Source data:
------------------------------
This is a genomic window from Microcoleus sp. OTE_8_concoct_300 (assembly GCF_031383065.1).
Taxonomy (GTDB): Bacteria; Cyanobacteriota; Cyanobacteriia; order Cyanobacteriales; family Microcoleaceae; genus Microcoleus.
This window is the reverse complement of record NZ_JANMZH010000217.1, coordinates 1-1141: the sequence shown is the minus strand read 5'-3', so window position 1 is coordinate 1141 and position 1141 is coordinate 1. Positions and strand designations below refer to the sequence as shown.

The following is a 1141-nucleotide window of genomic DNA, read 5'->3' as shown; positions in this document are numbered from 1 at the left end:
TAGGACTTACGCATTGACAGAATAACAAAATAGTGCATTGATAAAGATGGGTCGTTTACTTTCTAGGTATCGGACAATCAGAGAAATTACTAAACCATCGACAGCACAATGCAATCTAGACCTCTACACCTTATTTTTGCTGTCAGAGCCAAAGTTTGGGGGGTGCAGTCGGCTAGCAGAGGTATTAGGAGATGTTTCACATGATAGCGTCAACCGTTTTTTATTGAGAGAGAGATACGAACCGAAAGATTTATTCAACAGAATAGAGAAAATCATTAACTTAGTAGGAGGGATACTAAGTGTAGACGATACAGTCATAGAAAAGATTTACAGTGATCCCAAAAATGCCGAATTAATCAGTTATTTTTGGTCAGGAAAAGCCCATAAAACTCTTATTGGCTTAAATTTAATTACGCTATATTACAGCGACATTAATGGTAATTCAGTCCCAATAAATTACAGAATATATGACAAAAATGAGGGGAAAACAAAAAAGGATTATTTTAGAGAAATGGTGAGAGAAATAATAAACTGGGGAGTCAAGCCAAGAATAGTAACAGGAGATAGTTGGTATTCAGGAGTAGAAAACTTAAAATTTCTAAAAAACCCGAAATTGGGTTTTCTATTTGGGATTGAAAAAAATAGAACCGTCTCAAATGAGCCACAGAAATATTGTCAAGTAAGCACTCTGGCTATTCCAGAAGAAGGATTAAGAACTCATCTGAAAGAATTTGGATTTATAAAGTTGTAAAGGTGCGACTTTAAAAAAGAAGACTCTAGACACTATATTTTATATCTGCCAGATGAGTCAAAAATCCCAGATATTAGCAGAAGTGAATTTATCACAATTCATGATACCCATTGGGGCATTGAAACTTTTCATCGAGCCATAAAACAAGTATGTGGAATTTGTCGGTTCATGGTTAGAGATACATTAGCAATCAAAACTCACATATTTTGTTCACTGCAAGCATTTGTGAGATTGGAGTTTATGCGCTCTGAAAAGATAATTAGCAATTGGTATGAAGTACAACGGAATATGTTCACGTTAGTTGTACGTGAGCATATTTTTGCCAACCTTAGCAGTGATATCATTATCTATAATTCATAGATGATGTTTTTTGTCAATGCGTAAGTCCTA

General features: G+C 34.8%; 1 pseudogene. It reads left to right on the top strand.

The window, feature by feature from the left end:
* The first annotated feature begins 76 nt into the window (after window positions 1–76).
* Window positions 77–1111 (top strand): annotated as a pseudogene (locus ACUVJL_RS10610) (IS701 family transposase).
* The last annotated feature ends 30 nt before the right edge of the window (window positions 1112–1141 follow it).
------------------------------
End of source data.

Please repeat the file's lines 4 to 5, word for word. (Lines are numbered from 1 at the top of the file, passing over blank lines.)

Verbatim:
The following is a 1141-nucleotide window of genomic DNA, read 5'->3' as shown; positions in this document are numbered from 1 at the left end:
TAGGACTTACGCATTGACAGAATAACAAAATAGTGCATTGATAAAGATGGGTCGTTTACTTTCTAGGTATCGGACAATCAGAGAAATTACTAAACCATCGACAGCACAATGCAATCTAGACCTCTACACCTTATTTTTGCTGTCAGAGCCAAAGTTTGGGGGGTGCAGTCGGCTAGCAGAGGTATTAGGAGATGTTTCACATGATAGCGTCAACCGTTTTTTATTGAGAGAGAGATACGAACCGAAAGATTTATTCAACAGAATAGAGAAAATCATTAACTTAGTAGGAGGGATACTAAGTGTAGACGATACAGTCATAGAAAAGATTTACAGTGATCCCAAAAATGCCGAATTAATCAGTTATTTTTGGTCAGGAAAAGCCCATAAAACTCTTATTGGCTTAAATTTAATTACGCTATATTACAGCGACATTAATGGTAATTCAGTCCCAATAAATTACAGAATATATGACAAAAATGAGGGGAAAACAAAAAAGGATTATTTTAGAGAAATGGTGAGAGAAATAATAAACTGGGGAGTCAAGCCAAGAATAGTAACAGGAGATAGTTGGTATTCAGGAGTAGAAAACTTAAAATTTCTAAAAAACCCGAAATTGGGTTTTCTATTTGGGATTGAAAAAAATAGAACCGTCTCAAATGAGCCACAGAAATATTGTCAAGTAAGCACTCTGGCTATTCCAGAAGAAGGATTAAGAACTCATCTGAAAGAATTTGGATTTATAAAGTTGTAAAGGTGCGACTTTAAAAAAGAAGACTCTAGACACTATATTTTATATCTGCCAGATGAGTCAAAAATCCCAGATATTAGCAGAAGTGAATTTATCACAATTCATGATACCCATTGGGGCATTGAAACTTTTCATCGAGCCATAAAACAAGTATGTGGAATTTGTCGGTTCATGGTTAGAGATACATTAGCAATCAAAACTCACATATTTTGTTCACTGCAAGCATTTGTGAGATTGGAGTTTATGCGCTCTGAAAAGATAATTAGCAATTGGTATGAAGTACAACGGAATATGTTCACGTTAGTTGTACGTGAGCATATTTTTGCCAACCTTAGCAGTGATATCATTATCTATAATTCATAGATGATGTTTTTTGTCAATGCGTAAGTCCTA